This year’s economics Nobel Prize has gone to Oliver Hart and Bengt Holmström, for their work on the theory of contracts. It’s about incentives, and imperfect information, and long-term relationships. But it’s related to lots of real-world economic issues — performance pay, mergers and acquisitions, and bank lending.
During the past two years, we have seen signs that wage pressure is building as the economic recovery grinds on. Enough evidence has now accumulated to suggest that it is already happening.
Since the Great Recession, macroeconomic discussion has been dominated by discussions of aggregate demand, and how to create more of it through monetary and fiscal policies. That has led to a strange state of affairs where those topics still dominate the debate, even though they’ve done the job economics expects of them.
For a few decades, economists used to imagine how the world works, write down a theory describing their idea, and call it a day. If some statisticians came along and found some support for the theory, well, great! But usually they didn’t, and that was fine too. As one old joke put it, if an idea worked in practice, economists would ask whether it worked in theory.
One of the less heralded truths of economics is that growth miracles, while they make for good press, are overrated. It’s an insight that could help us better understand the outlook for developing countries such as China.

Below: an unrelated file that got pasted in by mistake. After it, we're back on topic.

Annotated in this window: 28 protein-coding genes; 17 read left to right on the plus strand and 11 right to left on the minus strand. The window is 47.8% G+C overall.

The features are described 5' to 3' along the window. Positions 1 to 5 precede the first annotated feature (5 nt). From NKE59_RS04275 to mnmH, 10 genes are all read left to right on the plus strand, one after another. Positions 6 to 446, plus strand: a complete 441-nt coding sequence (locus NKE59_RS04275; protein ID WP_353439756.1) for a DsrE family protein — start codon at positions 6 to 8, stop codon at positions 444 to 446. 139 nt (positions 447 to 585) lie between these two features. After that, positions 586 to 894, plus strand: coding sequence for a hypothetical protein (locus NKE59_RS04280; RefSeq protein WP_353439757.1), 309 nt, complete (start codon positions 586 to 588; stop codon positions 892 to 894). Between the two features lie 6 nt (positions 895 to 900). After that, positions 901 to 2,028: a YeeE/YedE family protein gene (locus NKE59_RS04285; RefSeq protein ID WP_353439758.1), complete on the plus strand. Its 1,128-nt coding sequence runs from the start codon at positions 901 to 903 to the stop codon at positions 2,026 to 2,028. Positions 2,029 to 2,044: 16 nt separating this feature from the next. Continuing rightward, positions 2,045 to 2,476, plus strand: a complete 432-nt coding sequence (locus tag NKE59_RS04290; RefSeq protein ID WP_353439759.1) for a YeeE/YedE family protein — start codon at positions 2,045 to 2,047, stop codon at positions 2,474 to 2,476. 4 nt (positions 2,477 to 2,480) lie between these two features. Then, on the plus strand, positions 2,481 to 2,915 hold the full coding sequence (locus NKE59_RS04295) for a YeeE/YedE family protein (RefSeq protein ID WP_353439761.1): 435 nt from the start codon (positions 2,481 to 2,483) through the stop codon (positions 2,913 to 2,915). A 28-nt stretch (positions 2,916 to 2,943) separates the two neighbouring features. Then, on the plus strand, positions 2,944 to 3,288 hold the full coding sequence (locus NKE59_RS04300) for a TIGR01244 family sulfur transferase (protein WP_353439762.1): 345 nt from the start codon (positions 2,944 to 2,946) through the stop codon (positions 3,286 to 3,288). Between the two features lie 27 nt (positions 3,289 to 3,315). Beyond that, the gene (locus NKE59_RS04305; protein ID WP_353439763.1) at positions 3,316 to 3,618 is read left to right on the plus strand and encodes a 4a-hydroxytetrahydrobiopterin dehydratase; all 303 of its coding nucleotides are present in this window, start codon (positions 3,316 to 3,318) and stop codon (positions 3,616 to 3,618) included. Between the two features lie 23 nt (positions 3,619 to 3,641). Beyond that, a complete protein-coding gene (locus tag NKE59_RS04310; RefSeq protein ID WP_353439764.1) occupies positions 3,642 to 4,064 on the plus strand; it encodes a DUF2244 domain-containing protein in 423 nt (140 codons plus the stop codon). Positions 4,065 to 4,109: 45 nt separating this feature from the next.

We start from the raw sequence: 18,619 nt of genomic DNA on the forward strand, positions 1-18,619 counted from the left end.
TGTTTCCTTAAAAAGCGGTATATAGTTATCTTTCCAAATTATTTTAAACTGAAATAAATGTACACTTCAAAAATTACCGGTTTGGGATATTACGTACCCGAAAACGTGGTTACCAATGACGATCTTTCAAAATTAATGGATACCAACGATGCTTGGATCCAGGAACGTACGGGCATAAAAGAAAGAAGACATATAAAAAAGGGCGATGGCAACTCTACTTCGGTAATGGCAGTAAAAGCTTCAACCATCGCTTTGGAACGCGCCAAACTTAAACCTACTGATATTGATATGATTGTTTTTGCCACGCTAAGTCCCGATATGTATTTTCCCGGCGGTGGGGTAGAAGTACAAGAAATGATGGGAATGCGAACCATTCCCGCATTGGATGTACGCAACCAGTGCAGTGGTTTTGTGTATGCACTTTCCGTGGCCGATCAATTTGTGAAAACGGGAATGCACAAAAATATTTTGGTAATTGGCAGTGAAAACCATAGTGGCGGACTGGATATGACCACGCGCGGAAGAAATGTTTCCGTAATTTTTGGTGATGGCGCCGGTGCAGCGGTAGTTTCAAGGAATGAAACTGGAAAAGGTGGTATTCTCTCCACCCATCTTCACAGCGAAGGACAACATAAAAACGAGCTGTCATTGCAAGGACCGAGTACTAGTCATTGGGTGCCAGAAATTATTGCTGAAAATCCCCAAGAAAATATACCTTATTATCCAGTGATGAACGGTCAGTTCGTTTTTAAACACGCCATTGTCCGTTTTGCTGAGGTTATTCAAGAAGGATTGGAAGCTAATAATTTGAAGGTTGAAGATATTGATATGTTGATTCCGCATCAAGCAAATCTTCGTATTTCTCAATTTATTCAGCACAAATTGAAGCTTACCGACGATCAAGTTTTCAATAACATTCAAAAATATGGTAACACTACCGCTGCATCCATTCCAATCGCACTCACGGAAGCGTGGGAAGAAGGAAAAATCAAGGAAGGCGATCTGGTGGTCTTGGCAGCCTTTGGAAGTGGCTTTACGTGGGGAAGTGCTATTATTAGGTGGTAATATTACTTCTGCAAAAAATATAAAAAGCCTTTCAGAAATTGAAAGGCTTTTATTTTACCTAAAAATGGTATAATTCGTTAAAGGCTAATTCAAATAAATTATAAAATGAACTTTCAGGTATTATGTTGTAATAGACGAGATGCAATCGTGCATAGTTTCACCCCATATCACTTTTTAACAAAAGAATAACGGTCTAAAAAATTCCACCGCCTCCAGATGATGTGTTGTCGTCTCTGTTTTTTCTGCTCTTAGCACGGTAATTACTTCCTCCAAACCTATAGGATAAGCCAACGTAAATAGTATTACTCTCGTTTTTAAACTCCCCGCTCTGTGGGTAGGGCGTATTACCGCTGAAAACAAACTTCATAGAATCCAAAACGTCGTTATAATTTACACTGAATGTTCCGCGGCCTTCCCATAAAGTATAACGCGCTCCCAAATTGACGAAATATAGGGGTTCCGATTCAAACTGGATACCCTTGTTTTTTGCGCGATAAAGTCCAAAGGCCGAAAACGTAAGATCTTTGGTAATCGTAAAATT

How many times have you heard someone say that the Federal Reserve’s asset-purchase program known as quantitative easing was ineffective? At least, that’s what I keep hearing from the usual pundits arguing their case.
The harm of inflation cited in economics textbooks seems laughably unimportant. For example, inflation generates so-called shoe-leather costs — a term for the hassle of moving money from one’s brokerage or savings account to one’s checking account. This hassle is larger when prices change a lot, since you have to put spending cash in your wallet more often.
Now and then a worthy economic proposal comes along that seems as politically unattainable as it is sensible. Then, on closer inspection, you see that it’s more than a policy-wonk’s fantasy. And you wonder whether it could actually prevail.
Does economics still believe in free trade? The discipline has urged the case for open markets since its earliest days, but lately not so much. Recent research is seen as calling the faith into question.